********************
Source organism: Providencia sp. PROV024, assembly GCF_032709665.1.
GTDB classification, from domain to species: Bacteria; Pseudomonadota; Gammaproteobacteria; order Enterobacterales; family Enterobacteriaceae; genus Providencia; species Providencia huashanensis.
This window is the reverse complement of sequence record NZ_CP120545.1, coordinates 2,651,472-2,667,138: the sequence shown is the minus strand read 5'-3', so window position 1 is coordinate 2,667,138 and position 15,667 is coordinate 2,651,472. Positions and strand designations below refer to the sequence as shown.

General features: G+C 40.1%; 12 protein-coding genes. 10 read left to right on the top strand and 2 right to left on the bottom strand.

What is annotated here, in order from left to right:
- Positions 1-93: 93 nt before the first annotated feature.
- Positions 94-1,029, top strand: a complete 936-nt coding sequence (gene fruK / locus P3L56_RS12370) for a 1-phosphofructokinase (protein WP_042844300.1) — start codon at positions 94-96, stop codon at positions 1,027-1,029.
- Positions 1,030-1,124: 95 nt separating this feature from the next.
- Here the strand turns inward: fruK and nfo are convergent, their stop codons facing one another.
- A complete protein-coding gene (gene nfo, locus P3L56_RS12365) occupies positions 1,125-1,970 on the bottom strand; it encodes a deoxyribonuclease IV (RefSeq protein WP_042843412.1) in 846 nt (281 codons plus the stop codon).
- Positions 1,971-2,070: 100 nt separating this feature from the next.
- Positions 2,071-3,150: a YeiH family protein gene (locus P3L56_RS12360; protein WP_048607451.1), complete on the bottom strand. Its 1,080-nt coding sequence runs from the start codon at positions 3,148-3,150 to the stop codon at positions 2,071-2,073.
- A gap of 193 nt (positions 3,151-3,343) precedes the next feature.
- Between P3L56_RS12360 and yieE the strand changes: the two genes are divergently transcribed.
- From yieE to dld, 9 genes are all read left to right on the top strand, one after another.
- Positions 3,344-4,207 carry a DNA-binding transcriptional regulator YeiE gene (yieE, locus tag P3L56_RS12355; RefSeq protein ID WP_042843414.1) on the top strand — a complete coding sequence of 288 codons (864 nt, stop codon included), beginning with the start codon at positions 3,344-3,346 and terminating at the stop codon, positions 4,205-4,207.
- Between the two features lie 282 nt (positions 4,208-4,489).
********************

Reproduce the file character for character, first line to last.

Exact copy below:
Source organism: Providencia sp. PROV024, assembly GCF_032709665.1.
GTDB classification, from domain to species: Bacteria; Pseudomonadota; Gammaproteobacteria; order Enterobacterales; family Enterobacteriaceae; genus Providencia; species Providencia huashanensis.
This window is the reverse complement of sequence record NZ_CP120545.1, coordinates 2,651,472-2,667,138: the sequence shown is the minus strand read 5'-3', so window position 1 is coordinate 2,667,138 and position 15,667 is coordinate 2,651,472. Positions and strand designations below refer to the sequence as shown.

General features: G+C 40.1%; 12 protein-coding genes. 10 read left to right on the top strand and 2 right to left on the bottom strand.

What is annotated here, in order from left to right:
- Positions 1-93: 93 nt before the first annotated feature.
- Positions 94-1,029, top strand: a complete 936-nt coding sequence (gene fruK / locus P3L56_RS12370) for a 1-phosphofructokinase (protein WP_042844300.1) — start codon at positions 94-96, stop codon at positions 1,027-1,029.
- Positions 1,030-1,124: 95 nt separating this feature from the next.
- Here the strand turns inward: fruK and nfo are convergent, their stop codons facing one another.
- A complete protein-coding gene (gene nfo, locus P3L56_RS12365) occupies positions 1,125-1,970 on the bottom strand; it encodes a deoxyribonuclease IV (RefSeq protein WP_042843412.1) in 846 nt (281 codons plus the stop codon).
- Positions 1,971-2,070: 100 nt separating this feature from the next.
- Positions 2,071-3,150: a YeiH family protein gene (locus P3L56_RS12360; protein WP_048607451.1), complete on the bottom strand. Its 1,080-nt coding sequence runs from the start codon at positions 3,148-3,150 to the stop codon at positions 2,071-2,073.
- A gap of 193 nt (positions 3,151-3,343) precedes the next feature.
- Between P3L56_RS12360 and yieE the strand changes: the two genes are divergently transcribed.
- From yieE to dld, 9 genes are all read left to right on the top strand, one after another.
- Positions 3,344-4,207 carry a DNA-binding transcriptional regulator YeiE gene (yieE, locus tag P3L56_RS12355; RefSeq protein ID WP_042843414.1) on the top strand — a complete coding sequence of 288 codons (864 nt, stop codon included), beginning with the start codon at positions 3,344-3,346 and terminating at the stop codon, positions 4,205-4,207.
- Between the two features lie 282 nt (positions 4,208-4,489).